Springbank is famously the principle surviving of two distilleries of the century-ago thriving region of Campbelltown in the Southwest. Springbank is famously independent, and also famously clings to old ways, such as malting their own barley and bottling their own whisky. They also produce Longrow. The Springbank flavor profile is, generally, sweet with raisins but also has some pepper and traces of maritime airs. No colorings are used and they tend to be rather light in color. Not this one.
The following bottle of Springbank 21 was purchased in the late 90s. This expression is no longer sold - a great loss to the world although, apparently the current 18 is excellent and in the same vein.
Color - rich golden yellow with amber tints
Nose - spicy sweet with white grape, sultanas, sherry, cognac rancio, pine sap, and demara sugars
Sweet and wine-like on entry - sautern without the syrup with a touch of tart acid like a chenin blanc or green apple. Black fruits: black raisin, fig and date notes dominate the transition to midpalate, which soon buzzes with wood spices, grapevine sap, sherry and oak. Finish is achingly long and sweet with vinous wood tannins, green apple tartness, and finally a sharp herbal bitter bite that has some pine and some angostura bitters quality. With extended air the fig and date sweetness waxes into a thicker mouthfeel and melts with the wood spice to form an austere and elegant form of grapey butterscotch and some lacy floral notes that whip me into flights of ecstasy.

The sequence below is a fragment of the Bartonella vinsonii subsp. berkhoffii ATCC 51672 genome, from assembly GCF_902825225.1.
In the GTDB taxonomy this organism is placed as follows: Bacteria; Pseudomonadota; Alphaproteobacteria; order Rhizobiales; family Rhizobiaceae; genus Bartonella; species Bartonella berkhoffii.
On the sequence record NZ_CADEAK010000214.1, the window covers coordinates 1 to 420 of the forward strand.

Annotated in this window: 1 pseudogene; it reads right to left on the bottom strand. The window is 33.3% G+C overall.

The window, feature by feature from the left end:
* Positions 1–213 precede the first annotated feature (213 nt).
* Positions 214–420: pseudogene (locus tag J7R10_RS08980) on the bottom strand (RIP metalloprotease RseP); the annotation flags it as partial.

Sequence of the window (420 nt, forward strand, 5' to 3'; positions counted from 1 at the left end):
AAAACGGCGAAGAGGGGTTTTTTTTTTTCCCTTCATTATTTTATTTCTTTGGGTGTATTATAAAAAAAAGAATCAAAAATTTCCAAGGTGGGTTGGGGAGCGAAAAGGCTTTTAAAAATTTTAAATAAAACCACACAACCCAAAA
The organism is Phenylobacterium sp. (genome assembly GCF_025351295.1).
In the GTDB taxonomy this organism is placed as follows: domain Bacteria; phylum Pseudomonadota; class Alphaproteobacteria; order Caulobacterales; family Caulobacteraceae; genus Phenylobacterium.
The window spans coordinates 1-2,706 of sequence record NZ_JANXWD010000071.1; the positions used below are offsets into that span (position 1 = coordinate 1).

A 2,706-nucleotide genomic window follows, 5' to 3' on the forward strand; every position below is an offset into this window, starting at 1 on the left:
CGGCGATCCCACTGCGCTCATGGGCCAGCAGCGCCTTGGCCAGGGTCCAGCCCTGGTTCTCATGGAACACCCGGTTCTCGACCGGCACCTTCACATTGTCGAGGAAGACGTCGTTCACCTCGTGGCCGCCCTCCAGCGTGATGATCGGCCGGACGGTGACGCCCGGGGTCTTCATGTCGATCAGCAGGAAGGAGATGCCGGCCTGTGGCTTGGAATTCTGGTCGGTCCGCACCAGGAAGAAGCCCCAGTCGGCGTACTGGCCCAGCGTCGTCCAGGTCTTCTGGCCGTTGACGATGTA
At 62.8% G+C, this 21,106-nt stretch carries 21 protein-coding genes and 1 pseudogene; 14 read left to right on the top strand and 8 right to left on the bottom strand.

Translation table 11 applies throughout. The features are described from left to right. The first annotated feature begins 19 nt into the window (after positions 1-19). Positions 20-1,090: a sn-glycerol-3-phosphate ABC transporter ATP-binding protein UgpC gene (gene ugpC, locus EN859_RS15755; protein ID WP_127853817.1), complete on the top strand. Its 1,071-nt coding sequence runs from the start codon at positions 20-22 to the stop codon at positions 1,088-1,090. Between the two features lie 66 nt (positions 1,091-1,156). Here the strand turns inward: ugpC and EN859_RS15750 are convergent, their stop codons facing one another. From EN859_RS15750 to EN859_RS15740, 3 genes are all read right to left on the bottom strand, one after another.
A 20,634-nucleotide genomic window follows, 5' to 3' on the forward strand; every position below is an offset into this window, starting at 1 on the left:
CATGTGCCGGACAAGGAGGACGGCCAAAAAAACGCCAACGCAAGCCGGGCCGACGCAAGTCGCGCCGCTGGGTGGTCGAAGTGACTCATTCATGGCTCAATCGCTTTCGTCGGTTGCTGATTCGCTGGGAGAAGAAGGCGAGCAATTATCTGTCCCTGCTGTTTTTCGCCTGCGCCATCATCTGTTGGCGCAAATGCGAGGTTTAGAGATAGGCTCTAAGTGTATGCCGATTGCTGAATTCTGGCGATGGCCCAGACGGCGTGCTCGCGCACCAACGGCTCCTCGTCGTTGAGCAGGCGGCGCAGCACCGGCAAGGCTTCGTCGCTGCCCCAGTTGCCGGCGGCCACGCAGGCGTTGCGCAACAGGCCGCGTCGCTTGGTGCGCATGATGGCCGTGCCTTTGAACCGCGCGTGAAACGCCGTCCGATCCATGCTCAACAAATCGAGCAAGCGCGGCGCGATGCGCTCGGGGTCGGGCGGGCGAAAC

It's an elegant, refined, and totally unique flavor profile that is clear kin to the Springbank 12 and 15 expressions - but amped up into something far more lush and filigreed. Wow. Sweet, tart, sour, and spicy all at the same time. What a monster.